It appears people want feedback but they want it on their own terms. While we think we might be evaluating a person’s work we are really judging them. So we react in a fight or flight mindset to protect us.

Biases are when we lean in favour for or against something, a person, or a group compared with others in an unfair way. Biases are most often learned implicitly or within cultural contexts.

Here are some of the biases that sneak in and affect giving feedback.

Negativity bias comes cognitively because we process negative information much quicker than positive details. It’s the reason we recall criticism over compliments. So this is one reason we intuitively shy away from feedback.

Central tendency bias is where we are more inclined to rate an employee as average than being better than this.

Contrast effect bias is when you first see an outstanding performer in action. Then you see a person performing at a fair level but score them lower because of the first employee you saw.

Confirmation bias you might simply discount someone’s positive performance just because their past performance has been below standard.

Overconfidence bias occurs when a manager might give a less than stellar appraisal based on their own, shared and similar knowledge as the person they’re evaluating.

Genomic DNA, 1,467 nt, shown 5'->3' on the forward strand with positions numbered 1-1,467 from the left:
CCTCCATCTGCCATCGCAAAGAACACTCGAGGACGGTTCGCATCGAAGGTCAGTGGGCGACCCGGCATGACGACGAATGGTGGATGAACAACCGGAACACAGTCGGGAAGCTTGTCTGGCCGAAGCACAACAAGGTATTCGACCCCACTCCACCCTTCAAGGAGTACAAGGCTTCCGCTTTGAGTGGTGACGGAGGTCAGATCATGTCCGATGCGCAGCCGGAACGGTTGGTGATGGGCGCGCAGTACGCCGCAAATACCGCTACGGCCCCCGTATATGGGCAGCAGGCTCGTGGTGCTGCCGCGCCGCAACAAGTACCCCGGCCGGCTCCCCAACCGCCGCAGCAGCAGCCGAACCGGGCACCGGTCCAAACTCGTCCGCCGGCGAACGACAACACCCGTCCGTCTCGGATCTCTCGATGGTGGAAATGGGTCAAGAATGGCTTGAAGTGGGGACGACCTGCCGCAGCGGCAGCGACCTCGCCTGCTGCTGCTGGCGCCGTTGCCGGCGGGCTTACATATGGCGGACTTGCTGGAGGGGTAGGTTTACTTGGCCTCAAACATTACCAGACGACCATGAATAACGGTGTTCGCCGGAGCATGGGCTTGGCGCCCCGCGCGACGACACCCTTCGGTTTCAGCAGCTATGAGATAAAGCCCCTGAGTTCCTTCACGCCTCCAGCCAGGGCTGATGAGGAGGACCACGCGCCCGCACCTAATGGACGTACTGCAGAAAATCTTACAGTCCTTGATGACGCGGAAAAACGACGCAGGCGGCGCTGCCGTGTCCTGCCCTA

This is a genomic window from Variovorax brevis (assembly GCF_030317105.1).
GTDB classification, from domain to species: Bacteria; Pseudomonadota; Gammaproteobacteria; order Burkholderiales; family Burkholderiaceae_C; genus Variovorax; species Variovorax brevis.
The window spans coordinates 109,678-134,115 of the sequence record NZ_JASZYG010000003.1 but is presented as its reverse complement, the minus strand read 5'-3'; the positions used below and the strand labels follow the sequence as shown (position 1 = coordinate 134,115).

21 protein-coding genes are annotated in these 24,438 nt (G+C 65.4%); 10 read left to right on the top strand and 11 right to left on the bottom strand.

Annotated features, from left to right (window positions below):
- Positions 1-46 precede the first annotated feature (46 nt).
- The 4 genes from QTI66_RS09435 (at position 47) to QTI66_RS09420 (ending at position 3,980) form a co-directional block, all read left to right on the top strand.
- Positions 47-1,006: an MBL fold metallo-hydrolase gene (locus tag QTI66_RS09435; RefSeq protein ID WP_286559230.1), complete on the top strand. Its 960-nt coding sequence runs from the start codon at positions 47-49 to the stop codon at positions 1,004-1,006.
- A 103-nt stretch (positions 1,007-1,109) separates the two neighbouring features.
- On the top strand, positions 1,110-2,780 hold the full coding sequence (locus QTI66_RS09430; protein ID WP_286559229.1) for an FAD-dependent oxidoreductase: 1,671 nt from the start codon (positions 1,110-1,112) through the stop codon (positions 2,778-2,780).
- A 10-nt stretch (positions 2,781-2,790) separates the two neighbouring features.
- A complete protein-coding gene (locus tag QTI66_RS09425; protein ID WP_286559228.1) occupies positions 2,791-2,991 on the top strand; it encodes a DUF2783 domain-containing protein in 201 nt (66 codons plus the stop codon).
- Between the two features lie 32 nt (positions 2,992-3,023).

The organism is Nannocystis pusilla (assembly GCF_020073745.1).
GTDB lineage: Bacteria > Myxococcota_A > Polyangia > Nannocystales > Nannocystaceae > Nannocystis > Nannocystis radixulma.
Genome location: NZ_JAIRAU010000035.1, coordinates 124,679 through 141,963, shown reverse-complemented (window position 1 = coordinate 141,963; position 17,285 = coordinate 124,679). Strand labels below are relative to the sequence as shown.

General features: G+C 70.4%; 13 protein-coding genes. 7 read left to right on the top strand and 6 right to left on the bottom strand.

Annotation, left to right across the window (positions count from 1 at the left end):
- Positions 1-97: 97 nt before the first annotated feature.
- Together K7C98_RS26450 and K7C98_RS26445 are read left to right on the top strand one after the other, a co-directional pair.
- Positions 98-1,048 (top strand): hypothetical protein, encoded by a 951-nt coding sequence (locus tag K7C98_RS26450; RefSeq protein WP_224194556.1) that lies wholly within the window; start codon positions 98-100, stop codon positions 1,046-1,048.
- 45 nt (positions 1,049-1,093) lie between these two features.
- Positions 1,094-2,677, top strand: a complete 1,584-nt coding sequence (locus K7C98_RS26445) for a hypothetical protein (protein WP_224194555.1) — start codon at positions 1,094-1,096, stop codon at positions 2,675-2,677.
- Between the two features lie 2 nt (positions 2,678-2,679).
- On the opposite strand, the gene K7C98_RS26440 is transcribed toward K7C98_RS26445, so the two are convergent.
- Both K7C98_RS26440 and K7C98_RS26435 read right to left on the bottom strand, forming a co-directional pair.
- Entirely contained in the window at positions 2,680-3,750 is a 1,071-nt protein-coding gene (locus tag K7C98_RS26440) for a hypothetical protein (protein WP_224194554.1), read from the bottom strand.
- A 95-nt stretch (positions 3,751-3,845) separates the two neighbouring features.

Formula for Effective Feedback

Malone and Sutch offer a different set of advice and ideas for giving effective feedback.

1. Choose the right setting. Feedback is better given and received at the right time and place. Setting, environment, comfort, and mood are important.

2. Try to give it as soon as possible. Similar to Buckingham and Goodall, strive to give the feedback as close to the actual performance situation—positive or negative—the better.

3. Authentically try to help. Know what your intentions are in giving the feedback and make sure you’re in a good and positive place before doing so.

4. Connect emotionally first. Find out how the person is doing before giving any feedback. Maybe there are some personal issues affecting their work. Always separate out the issue from the emotions in giving feedback.

5. Stop and listen. Demonstrate active listening skills as you ask more coaching style questions to identify their thinking and the actions performed. Work at understanding their perspective first before giving them feedback.

6. Create a plan. Dialog on what they feel the next steps should be in going forward. Respect their ownership and perspective on the situation. Ask if they would feedback on their plan in the future and honor their wishes.

7. Try to balance negative and positive. Work at giving more positive than negative feedback. Use powerful coaching questions to help them self-identify any issues or concerns and how they would like to address things.

8. Make it a learning experience. Genuine feedback given openly and in a supportive manner will always be seen as encouraging learning and growth.

Recognition Reflection: Does recognition play a role with giving feedback to the people you work with?

Join our blog newsletter

2 men shaking hands   fotolia 68464370 m

Subscribe to get our latest blog content by email.

Powered by ConvertKit

Please note: I reserve the right to delete comments that are offensive or off-topic.

Leave a Reply

Your email address will not be published. Required fields are marked *

This site uses Akismet to reduce spam. Learn how your comment data is processed.